When designing, it is important to establish geometry that will be workable during secondary operations. This includes casting designs for welding into a larger fabricated assembly, considering the design of weld-joint geometries (compatible mating of casting and plate thicknesses and stress distribution of weld geometries) and thinking about assembly features.

For example, with fabrications the capability to position and hold several pieces of plate in a weld fixture is more difficult than than forming a mold cavity for casting.

How to Choose

Castings allow designers to buy shape cheaply. If the desired component is mostly steel and the costs involved are mostly material, a fabrication should be used. However, the more components, the more linear inches of welding required, the more machining required per individual component, the more attractive casting becomes. Designs or fabrications that comprise the most pieces and the most welds are ideal candidates for a casting conversion.

In general, castings provide tighter tolerances and better mechanical performances. They allow the designer to shape the component exclusively for the project at hand, with no extra pieces or sections. Complex components and assemblies that can be consolidated into fewer parts become cost-effective as castings. Limiting assembly reduces cost. Castings often weigh less because the geometry can be tailored to the actual component requirements instead of being restricted by the capabilities of bars and sheets.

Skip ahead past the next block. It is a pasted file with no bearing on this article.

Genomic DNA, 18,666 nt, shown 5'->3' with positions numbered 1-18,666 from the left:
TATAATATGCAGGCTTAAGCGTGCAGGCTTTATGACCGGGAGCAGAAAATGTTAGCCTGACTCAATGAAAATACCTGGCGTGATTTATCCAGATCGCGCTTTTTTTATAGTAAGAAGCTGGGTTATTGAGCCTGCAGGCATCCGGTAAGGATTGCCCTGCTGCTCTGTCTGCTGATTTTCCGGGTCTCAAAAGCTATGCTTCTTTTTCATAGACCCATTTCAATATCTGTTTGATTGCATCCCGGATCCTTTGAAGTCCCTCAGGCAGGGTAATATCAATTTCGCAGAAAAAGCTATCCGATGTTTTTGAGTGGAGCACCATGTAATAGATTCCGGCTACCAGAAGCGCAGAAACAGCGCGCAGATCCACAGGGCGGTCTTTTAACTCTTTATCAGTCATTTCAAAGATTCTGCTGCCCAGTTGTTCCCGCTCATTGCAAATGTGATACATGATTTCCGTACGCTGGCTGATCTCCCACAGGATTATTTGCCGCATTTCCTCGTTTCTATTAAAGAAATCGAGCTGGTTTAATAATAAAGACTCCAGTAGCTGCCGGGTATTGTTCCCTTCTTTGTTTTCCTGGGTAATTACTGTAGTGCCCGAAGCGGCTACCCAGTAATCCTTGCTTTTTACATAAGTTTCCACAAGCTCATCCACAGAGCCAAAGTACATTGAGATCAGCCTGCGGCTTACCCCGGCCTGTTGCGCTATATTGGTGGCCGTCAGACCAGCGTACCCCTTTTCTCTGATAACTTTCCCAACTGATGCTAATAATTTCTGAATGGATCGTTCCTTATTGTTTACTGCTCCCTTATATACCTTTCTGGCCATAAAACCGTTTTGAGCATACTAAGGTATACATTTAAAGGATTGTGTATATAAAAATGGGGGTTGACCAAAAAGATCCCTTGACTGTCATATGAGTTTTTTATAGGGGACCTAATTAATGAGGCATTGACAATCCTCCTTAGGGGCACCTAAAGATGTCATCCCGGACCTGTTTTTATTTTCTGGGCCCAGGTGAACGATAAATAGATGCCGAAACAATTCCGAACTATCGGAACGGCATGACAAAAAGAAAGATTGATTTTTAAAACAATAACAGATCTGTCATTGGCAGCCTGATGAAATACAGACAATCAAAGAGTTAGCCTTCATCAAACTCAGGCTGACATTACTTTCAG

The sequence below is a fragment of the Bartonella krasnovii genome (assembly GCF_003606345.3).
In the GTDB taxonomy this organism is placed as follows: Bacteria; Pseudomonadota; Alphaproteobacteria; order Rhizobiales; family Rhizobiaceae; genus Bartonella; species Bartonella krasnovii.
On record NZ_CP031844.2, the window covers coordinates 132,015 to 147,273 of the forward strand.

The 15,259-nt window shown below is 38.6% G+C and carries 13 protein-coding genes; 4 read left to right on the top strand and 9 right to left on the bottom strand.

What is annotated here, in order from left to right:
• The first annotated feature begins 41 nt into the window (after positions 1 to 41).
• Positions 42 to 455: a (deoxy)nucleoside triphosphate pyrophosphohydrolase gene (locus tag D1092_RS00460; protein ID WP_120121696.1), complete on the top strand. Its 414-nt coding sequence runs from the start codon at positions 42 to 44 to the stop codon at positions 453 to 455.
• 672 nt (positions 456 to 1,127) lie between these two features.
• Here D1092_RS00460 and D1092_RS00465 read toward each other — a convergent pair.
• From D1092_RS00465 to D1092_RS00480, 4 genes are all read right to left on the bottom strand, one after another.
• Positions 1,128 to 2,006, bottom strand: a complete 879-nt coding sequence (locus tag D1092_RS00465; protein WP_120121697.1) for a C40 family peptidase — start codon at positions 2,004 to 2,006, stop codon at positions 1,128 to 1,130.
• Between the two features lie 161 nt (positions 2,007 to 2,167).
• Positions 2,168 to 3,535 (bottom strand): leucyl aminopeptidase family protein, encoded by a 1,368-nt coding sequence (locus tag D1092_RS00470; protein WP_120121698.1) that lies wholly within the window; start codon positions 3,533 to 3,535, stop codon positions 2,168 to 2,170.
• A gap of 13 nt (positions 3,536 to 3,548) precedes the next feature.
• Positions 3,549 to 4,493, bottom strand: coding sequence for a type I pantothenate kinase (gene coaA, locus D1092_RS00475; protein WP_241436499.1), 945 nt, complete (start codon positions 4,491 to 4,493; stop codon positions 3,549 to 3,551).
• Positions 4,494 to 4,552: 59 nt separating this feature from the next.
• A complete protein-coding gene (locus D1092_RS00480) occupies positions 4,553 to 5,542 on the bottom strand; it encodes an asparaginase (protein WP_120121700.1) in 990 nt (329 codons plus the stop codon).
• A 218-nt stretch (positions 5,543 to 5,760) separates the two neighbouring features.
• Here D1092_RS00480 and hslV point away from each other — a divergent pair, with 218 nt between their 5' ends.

The cost bases for fabrications and castings are different. An increase in steel thickness, shape complexity and stiffening in a fabrication pushes up costs because of the amount of welding and nondestructive testing necessary. This also can be affected by the increased risk associated with the stress relief of highly restrained, heavy sections. Conversely for castings, castability is enhanced with increased section size, and with optimum design, the cost/ton will reduce with increased weight.

--Malcom Blair and Raymond Monroe, Steel Founders Society of America